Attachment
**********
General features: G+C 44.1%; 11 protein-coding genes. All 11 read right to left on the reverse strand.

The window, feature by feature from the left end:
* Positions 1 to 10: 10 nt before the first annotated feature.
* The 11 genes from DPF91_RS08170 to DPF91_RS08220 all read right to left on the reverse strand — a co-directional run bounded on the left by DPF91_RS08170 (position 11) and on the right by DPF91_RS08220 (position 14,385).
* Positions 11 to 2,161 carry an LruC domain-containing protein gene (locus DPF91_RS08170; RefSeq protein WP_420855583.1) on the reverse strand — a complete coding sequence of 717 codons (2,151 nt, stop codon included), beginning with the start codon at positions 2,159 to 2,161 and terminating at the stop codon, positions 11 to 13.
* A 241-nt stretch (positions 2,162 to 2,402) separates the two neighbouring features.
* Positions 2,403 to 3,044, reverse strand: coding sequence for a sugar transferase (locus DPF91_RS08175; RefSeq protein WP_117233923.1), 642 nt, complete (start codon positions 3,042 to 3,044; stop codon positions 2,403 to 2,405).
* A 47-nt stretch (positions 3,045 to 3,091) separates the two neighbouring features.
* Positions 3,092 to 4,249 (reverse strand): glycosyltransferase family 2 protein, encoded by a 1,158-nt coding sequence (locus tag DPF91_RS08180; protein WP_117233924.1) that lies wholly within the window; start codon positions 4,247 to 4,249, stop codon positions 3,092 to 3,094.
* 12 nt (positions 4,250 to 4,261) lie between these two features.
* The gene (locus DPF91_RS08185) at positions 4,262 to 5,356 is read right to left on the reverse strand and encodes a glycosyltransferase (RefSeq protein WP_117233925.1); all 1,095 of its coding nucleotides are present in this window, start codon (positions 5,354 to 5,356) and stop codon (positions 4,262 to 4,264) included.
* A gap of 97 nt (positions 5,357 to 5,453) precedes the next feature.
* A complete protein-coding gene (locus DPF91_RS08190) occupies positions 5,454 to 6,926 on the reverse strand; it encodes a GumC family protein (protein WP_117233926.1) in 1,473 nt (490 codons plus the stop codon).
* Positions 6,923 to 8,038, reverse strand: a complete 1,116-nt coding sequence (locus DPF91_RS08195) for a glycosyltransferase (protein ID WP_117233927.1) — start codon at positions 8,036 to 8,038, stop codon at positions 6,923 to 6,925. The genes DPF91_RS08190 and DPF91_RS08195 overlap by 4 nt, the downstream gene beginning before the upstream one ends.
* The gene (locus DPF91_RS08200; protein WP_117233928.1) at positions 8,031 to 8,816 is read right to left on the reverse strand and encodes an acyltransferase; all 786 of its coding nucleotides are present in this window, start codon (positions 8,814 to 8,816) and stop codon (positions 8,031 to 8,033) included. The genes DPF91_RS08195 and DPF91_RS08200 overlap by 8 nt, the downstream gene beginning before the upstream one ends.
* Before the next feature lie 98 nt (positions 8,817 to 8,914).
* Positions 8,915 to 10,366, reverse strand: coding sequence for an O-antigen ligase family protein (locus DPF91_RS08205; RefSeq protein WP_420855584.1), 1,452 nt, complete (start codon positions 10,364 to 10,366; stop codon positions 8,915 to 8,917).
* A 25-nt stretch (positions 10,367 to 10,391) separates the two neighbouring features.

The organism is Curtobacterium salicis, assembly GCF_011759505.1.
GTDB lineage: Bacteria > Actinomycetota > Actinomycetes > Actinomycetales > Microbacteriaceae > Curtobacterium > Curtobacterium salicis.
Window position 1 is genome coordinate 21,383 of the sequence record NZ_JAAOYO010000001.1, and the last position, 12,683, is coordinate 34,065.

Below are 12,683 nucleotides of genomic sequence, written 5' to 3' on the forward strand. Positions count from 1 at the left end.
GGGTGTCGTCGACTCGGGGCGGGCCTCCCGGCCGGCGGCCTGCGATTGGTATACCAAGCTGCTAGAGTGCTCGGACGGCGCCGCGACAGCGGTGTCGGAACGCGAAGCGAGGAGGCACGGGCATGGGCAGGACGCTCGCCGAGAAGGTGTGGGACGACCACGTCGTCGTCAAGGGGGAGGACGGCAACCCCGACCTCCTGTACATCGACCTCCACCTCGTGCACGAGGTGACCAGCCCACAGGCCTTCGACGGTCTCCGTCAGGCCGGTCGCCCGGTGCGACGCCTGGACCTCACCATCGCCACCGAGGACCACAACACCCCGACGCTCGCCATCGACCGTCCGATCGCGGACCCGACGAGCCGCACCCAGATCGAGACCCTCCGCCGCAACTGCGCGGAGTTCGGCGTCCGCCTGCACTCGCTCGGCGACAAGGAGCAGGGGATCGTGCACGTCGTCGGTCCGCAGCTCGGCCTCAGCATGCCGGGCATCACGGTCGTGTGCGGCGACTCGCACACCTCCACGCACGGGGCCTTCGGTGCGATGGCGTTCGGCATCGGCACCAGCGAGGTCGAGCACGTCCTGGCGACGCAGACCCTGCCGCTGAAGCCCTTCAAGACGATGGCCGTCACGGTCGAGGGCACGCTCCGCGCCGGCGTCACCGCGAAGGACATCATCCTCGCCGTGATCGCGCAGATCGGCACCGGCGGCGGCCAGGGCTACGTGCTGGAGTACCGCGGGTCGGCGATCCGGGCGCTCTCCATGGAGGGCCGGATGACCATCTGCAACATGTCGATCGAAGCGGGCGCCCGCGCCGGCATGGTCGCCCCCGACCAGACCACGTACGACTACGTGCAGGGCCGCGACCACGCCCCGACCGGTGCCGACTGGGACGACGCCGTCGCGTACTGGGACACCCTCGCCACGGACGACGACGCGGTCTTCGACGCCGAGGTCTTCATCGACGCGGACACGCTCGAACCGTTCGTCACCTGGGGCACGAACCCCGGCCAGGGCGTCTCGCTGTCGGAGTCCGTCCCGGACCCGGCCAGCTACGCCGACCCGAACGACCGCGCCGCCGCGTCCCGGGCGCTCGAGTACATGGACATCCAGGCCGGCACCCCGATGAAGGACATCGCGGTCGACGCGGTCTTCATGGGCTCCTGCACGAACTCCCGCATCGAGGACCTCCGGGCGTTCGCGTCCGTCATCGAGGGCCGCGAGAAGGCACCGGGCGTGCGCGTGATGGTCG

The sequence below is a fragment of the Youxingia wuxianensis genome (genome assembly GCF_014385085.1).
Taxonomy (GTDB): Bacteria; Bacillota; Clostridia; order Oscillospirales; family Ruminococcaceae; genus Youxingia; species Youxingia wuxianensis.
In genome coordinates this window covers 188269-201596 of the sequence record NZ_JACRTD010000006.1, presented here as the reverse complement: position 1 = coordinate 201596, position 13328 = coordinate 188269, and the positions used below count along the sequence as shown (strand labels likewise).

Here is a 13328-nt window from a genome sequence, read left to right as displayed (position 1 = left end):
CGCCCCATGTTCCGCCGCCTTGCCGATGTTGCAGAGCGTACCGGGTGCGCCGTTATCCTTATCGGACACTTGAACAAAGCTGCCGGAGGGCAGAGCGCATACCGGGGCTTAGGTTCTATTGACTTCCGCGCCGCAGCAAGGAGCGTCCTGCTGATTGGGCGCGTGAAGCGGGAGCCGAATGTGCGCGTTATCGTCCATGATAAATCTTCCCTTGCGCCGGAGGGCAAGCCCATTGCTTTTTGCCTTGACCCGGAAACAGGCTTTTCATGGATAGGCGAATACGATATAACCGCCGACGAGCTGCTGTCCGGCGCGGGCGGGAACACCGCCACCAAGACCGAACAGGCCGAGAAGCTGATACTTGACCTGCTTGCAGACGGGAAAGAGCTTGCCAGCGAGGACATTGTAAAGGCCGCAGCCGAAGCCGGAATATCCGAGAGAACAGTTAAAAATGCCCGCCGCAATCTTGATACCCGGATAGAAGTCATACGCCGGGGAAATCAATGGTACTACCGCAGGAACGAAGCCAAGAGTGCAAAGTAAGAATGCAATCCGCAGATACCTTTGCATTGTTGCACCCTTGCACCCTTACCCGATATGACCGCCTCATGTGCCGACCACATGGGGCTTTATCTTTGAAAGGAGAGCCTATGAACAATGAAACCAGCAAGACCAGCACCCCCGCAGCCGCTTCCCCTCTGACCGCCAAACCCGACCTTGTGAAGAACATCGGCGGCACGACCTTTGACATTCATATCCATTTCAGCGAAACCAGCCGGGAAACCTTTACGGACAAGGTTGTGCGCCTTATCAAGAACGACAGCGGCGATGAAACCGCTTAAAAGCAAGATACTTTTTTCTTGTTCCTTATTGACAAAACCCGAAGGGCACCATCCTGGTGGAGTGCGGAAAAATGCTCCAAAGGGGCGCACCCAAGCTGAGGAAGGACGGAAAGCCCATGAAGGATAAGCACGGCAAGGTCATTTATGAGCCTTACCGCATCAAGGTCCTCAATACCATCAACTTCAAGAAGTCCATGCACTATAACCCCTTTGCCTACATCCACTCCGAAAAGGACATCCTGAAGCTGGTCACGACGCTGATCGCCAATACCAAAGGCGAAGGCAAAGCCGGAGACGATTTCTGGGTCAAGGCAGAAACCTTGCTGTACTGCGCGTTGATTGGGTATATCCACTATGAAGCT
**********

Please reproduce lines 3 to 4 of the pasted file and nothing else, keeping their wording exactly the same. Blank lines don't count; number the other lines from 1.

* Positions 1 to 10: 10 nt before the first annotated feature.
* The 11 genes from DPF91_RS08170 to DPF91_RS08220 all read right to left on the reverse strand — a co-directional run bounded on the left by DPF91_RS08170 (position 11) and on the right by DPF91_RS08220 (position 14,385).